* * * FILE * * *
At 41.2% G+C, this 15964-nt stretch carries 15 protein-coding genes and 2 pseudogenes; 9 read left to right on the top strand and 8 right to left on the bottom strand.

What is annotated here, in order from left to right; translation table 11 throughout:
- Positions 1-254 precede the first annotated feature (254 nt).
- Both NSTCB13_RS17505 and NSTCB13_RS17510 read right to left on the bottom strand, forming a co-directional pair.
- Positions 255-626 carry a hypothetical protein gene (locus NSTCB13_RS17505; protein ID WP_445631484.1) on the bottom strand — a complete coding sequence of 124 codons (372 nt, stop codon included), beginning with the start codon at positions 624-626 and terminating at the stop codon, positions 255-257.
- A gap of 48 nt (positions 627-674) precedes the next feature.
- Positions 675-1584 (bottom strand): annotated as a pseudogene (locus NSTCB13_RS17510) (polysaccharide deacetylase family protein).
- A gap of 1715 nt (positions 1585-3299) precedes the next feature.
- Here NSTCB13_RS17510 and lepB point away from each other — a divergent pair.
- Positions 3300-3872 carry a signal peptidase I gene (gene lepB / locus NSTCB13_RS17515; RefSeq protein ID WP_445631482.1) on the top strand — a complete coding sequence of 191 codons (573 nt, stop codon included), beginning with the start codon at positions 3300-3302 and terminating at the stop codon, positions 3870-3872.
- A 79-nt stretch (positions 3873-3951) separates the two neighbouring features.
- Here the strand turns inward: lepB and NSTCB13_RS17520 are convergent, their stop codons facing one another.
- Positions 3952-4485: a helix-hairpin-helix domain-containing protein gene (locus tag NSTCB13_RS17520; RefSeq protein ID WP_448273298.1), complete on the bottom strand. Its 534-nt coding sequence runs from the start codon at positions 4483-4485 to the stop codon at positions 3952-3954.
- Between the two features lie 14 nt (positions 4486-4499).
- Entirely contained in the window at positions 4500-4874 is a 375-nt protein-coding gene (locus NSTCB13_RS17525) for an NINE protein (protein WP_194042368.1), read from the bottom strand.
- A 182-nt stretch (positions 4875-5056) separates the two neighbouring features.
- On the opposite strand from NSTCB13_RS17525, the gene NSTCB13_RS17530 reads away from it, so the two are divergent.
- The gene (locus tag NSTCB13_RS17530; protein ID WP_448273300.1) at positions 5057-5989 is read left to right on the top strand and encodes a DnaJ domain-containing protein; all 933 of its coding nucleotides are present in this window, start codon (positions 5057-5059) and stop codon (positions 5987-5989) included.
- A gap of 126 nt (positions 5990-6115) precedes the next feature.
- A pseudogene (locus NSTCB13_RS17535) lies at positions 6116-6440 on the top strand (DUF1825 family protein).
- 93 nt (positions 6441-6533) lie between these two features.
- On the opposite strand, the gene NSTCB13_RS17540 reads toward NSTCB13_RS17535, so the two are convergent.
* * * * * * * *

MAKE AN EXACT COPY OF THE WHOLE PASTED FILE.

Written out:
At 41.2% G+C, this 15964-nt stretch carries 15 protein-coding genes and 2 pseudogenes; 9 read left to right on the top strand and 8 right to left on the bottom strand.

What is annotated here, in order from left to right; translation table 11 throughout:
- Positions 1-254 precede the first annotated feature (254 nt).
- Both NSTCB13_RS17505 and NSTCB13_RS17510 read right to left on the bottom strand, forming a co-directional pair.
- Positions 255-626 carry a hypothetical protein gene (locus NSTCB13_RS17505; protein ID WP_445631484.1) on the bottom strand — a complete coding sequence of 124 codons (372 nt, stop codon included), beginning with the start codon at positions 624-626 and terminating at the stop codon, positions 255-257.
- A gap of 48 nt (positions 627-674) precedes the next feature.
- Positions 675-1584 (bottom strand): annotated as a pseudogene (locus NSTCB13_RS17510) (polysaccharide deacetylase family protein).
- A gap of 1715 nt (positions 1585-3299) precedes the next feature.
- Here NSTCB13_RS17510 and lepB point away from each other — a divergent pair.
- Positions 3300-3872 carry a signal peptidase I gene (gene lepB / locus NSTCB13_RS17515; RefSeq protein ID WP_445631482.1) on the top strand — a complete coding sequence of 191 codons (573 nt, stop codon included), beginning with the start codon at positions 3300-3302 and terminating at the stop codon, positions 3870-3872.
- A 79-nt stretch (positions 3873-3951) separates the two neighbouring features.
- Here the strand turns inward: lepB and NSTCB13_RS17520 are convergent, their stop codons facing one another.
- Positions 3952-4485: a helix-hairpin-helix domain-containing protein gene (locus tag NSTCB13_RS17520; RefSeq protein ID WP_448273298.1), complete on the bottom strand. Its 534-nt coding sequence runs from the start codon at positions 4483-4485 to the stop codon at positions 3952-3954.
- Between the two features lie 14 nt (positions 4486-4499).
- Entirely contained in the window at positions 4500-4874 is a 375-nt protein-coding gene (locus NSTCB13_RS17525) for an NINE protein (protein WP_194042368.1), read from the bottom strand.
- A 182-nt stretch (positions 4875-5056) separates the two neighbouring features.
- On the opposite strand from NSTCB13_RS17525, the gene NSTCB13_RS17530 reads away from it, so the two are divergent.
- The gene (locus tag NSTCB13_RS17530; protein ID WP_448273300.1) at positions 5057-5989 is read left to right on the top strand and encodes a DnaJ domain-containing protein; all 933 of its coding nucleotides are present in this window, start codon (positions 5057-5059) and stop codon (positions 5987-5989) included.
- A gap of 126 nt (positions 5990-6115) precedes the next feature.
- A pseudogene (locus NSTCB13_RS17535) lies at positions 6116-6440 on the top strand (DUF1825 family protein).
- 93 nt (positions 6441-6533) lie between these two features.
- On the opposite strand, the gene NSTCB13_RS17540 reads toward NSTCB13_RS17535, so the two are convergent.